Hence, nothing can be gained in discussion with the interlocutors of the Facebook thread that occasioned this piece. I’m not posting the full response there–only a link just because I said I would respond. But after spending some time organizing my thoughts somewhat on this matter, I thought it would be of some benefit to share them with the people on my side, “the good guys.” :-). At least “good” in terms of fidelity to the corpus of Vedic literature in general and Srila Prabhupada’s teachings specifically. That in connection with Krishna consciousness is a virtue worth fighting for.

A modest proposal for increasing the number of brahmanas within the International Society for Krishna Consciousness and within Society at Large

ISKCON’s mission not only includes the propagation of pure devotion to Lord Sri Krishna but also includes the reestablishment of brahmanas within society at large.

People in general are being guided into hellish condition of life by the rascal leaders, so we must establish qualified brahmanas at the head of the society, and widely distribute Krishna conscious principles. (Letter to Balavanta 17 June 1972)

We have enough of technological and other types of educational institutions, but perhaps there is none where actual brahmanas and Vaisnavas are produced. So we will have to establish an educational institution for that purpose. (Letter to Kirtanananda 12 January 1969)

Your idea to recruit many brahmacaris is nice. We need a class of men purely brahmanas. The whole world is full of sudras. The Krishna Consciousness movement is meant for re-establishing the system of four varnas and asramas, then there will be progress of civilization. (Letter to Rupanuga 3 May 1972)

I am so pleased to know that you have been recommended by Sriman Bhagavan das Prabhu for gayatri mantra initiation. Actually that is what I am trying to do in your country is to establish a brahminical society. So when I see that these young American boys are becoming eligible by qualification to take second initiation and become qualified Brahmins, I become very much pleased and my Guru Maharaja becomes pleased also.  (Letter to Laksmi Narayana 8 July 1971)

However, in many of the countries throughout the world where there are ISKCON centers there are many twice initiated devotees who live outside of the temple but who on account of their professions are unable to devote substantial time to preaching. The vast majority of these have jobs and accept a salary, which according to the shastras and our parampara is forbidden for a brahmana.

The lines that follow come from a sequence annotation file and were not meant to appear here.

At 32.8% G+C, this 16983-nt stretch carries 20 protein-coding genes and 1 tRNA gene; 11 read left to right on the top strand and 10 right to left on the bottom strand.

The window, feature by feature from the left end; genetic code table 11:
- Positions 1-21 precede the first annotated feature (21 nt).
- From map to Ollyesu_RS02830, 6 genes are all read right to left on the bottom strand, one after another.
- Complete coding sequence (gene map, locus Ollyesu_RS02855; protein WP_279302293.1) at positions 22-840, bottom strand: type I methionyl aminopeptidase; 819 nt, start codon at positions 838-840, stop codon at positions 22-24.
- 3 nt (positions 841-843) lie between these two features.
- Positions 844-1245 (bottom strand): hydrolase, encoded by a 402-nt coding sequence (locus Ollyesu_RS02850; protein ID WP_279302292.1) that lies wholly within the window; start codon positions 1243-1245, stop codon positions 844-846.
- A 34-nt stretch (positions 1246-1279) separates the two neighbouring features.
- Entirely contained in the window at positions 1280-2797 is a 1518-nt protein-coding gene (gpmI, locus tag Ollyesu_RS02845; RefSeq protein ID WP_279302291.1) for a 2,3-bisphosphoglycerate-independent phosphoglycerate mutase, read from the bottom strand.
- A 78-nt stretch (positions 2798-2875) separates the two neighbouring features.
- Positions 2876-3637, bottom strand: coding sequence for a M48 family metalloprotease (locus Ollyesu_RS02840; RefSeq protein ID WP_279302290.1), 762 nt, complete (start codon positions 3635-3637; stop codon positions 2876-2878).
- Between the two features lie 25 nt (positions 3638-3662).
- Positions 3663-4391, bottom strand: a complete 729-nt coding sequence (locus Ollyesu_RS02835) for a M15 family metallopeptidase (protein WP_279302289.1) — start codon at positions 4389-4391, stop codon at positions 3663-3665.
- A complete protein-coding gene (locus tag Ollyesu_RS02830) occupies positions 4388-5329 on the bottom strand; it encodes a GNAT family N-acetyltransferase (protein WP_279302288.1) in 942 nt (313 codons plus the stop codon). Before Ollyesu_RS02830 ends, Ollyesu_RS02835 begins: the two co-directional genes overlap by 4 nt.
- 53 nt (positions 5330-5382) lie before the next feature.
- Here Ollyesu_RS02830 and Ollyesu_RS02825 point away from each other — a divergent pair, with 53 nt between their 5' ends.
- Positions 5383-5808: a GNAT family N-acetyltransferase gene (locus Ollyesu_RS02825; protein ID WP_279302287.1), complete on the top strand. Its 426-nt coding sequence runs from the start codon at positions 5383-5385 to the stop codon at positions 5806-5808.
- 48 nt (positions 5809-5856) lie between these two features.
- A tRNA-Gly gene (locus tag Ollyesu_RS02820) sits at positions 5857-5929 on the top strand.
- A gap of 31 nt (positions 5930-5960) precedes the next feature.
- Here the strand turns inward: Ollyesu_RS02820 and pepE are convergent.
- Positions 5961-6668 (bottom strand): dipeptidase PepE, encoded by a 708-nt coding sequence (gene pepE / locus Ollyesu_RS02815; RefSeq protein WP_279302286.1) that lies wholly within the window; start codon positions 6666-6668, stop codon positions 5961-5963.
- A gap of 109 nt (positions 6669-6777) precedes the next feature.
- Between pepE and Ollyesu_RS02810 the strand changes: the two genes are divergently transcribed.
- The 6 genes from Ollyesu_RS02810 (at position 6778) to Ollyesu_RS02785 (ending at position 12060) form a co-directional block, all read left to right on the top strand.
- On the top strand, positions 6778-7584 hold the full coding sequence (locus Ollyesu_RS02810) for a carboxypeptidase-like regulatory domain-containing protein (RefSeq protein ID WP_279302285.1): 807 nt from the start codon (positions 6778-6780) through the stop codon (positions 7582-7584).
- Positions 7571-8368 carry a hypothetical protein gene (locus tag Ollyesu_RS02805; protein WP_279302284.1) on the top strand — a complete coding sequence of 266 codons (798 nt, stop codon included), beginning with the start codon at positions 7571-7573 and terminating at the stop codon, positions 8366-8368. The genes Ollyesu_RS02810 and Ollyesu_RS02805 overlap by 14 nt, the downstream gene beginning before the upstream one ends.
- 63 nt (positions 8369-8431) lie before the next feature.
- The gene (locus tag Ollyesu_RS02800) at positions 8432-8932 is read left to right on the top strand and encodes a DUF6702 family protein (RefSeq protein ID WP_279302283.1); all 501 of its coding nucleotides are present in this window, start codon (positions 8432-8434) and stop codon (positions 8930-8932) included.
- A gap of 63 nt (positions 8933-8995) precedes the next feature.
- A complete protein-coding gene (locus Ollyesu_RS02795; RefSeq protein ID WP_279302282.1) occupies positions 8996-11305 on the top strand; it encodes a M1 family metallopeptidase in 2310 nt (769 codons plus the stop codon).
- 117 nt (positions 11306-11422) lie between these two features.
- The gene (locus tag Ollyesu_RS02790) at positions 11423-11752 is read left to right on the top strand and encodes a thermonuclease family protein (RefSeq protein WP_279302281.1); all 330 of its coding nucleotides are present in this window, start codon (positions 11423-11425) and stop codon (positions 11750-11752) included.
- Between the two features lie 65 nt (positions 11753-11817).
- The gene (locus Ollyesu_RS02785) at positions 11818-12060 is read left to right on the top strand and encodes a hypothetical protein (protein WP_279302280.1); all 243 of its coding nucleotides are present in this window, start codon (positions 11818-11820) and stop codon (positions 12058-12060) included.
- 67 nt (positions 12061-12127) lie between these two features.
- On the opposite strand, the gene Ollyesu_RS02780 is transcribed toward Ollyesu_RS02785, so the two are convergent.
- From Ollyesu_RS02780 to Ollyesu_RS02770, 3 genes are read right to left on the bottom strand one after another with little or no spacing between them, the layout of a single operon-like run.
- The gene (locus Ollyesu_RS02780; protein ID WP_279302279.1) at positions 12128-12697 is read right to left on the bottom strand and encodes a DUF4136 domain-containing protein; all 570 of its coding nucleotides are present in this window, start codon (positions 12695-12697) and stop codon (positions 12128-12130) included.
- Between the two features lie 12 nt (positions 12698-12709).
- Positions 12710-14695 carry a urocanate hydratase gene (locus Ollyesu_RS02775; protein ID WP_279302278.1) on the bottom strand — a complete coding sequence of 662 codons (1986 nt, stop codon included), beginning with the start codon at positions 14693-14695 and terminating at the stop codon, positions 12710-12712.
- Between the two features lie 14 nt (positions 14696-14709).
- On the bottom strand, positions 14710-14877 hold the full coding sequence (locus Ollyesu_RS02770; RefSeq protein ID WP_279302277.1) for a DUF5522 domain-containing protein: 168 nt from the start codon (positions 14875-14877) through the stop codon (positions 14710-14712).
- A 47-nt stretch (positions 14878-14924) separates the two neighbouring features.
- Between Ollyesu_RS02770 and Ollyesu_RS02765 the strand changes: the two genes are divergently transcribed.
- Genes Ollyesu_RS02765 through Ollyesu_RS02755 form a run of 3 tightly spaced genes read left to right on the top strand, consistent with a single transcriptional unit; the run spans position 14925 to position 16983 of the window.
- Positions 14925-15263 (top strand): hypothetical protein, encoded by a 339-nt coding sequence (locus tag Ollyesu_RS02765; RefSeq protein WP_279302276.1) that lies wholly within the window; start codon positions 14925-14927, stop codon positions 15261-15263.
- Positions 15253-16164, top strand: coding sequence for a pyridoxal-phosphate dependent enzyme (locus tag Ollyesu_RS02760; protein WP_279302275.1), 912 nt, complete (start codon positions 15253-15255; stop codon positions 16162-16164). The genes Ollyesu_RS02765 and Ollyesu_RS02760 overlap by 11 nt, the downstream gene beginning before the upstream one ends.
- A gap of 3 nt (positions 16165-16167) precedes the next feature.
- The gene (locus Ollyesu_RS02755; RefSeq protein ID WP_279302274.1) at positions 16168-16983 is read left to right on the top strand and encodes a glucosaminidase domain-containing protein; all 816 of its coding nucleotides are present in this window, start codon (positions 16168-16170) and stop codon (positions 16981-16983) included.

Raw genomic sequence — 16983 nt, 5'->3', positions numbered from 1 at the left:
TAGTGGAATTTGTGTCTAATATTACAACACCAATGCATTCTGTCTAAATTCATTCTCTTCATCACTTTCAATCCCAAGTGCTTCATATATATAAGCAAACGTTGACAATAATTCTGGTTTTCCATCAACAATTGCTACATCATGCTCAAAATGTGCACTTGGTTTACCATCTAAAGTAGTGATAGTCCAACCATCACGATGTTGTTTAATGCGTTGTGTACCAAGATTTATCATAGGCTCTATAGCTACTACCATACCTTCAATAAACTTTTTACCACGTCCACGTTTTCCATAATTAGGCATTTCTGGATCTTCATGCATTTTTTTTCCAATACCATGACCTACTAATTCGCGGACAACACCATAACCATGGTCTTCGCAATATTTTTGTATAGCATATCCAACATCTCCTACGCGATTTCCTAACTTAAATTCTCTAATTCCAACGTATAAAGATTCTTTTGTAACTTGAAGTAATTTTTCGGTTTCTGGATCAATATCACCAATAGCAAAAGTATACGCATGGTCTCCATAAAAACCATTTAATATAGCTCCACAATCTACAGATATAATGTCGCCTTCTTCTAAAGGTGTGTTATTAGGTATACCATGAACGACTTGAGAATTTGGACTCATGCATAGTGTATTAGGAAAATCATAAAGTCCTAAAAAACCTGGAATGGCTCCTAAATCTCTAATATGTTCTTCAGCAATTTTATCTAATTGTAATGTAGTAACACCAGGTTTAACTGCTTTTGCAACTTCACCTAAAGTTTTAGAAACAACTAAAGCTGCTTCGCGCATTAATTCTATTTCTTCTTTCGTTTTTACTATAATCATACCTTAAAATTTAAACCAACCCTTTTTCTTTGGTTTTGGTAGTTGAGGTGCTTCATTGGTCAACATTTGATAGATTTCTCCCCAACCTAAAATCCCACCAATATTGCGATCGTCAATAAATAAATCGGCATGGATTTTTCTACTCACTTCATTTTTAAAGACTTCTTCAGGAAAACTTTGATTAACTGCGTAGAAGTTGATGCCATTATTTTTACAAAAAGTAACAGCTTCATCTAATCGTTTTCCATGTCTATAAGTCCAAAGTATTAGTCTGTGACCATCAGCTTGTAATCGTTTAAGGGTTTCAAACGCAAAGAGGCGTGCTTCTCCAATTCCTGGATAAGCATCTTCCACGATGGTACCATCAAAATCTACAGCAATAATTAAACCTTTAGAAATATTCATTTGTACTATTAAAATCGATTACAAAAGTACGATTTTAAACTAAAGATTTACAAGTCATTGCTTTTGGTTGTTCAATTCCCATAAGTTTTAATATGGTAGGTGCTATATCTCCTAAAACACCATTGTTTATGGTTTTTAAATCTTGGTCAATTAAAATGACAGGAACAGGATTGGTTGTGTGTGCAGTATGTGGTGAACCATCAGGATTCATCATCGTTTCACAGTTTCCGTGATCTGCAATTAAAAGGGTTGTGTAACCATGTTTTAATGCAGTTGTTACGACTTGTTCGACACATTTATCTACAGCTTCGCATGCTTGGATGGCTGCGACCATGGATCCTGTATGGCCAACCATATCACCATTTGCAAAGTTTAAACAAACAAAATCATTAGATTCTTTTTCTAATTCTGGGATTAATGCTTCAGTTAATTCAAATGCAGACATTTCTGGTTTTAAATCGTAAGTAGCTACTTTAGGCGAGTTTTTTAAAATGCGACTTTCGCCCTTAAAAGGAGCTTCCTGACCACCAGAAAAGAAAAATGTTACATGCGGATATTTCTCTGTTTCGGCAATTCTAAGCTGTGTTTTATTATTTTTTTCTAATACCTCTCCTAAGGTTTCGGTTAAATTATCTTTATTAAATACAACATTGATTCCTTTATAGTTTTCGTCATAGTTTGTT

In time of emergency, one may accept any of the various types of professions known as rta, amrta, mrta, pramrta and satyanrta, but one should not at any time accept the profession of a dog. The profession of uñchasila, collecting grains from the field, is called rta. Collecting without begging is called amrta, begging grains is called mrta, tilling the ground is called pramrta, and trade is called satyanrta. Engaging in the service of low-grade persons, however, is called sva-vrtti, the profession of the dogs. Specifically, brahmanas and ksatriyas should not engage in the low and abominable service of sudras. Brahmanas should be well acquainted with all the Vedic knowledge, and ksatriyas should be well acquainted with the worship of demigods. (SB 7.11.18-20)

[Purport to SB 7.11.18-20:] As stated in Bhagavad-gita (4.13), catur-varnyam maya srstam guna-karma-vibhagasah: the four divisions of human society were created by the Supreme Lord according to the three modes of material nature and the work ascribed to them. Formerly, the principle of dividing human society into four sections — brahmana, ksatriya, vaisya and sudra — was strictly followed, but because of gradual neglect of the varnasrama principles, varna-sankara population developed, and the entire institution has now been lost. In this Age of Kali, practically everyone is a sudra (kalau sudra-sambhavah), and finding anyone who is a brahmana, ksatriya or vaisya is very difficult. Although the Krsna consciousness movement is a movement of brahmanas and Vaisnavas, it is trying to reestablish the divine varnasrama institution, for without this division of society there cannot be peace and prosperity anywhere. [end of purport]

Srila Prabhupada: No, they are not brahmanas. Those who give education in exchange for money—they are not brahmanas. For instance, we are lecturing, educating people. We don’t say, “Give us a salary.” We simply ask them, “Please come.” That is why we are cooking food and holding so many free festivals. “We’ll give you food. We’ll give you a comfortable seat. Please come and hear about self-realization and God consciousness.” We are not asking money—“First of all pay the fee; then you can come and learn Bhagavad-gita.” We never say that. But these so-called teachers who first of all bargain for a salary—“What salary will you give me?”—that is a dog’s concern. That is not a brahmana’s concern. A brahmana will never ask about a salary. A brahmana is eager to see that people are educated. “Take free education and be educated; be a human being”—this is a brahmana’s concern: You see? I came here not to ask for any money but to give instruction. (Journey of Self-Discovery, Chapter 6, Slaughterhouse Civilization)

In India, schoolchildren are taught Canakya Pandita’s instructions. Although he was the prime minister, Canakya Pandita maintained his brahma?a spirit; he did not accept any salary. If a brahmana accepts a salary, it is understood that he has become a dog. That is stated in the Srimad-Bhagavatam. He can advise, but he cannot accept employment. (Science of Self-Realization, Chapter 6, Spiritual Communism)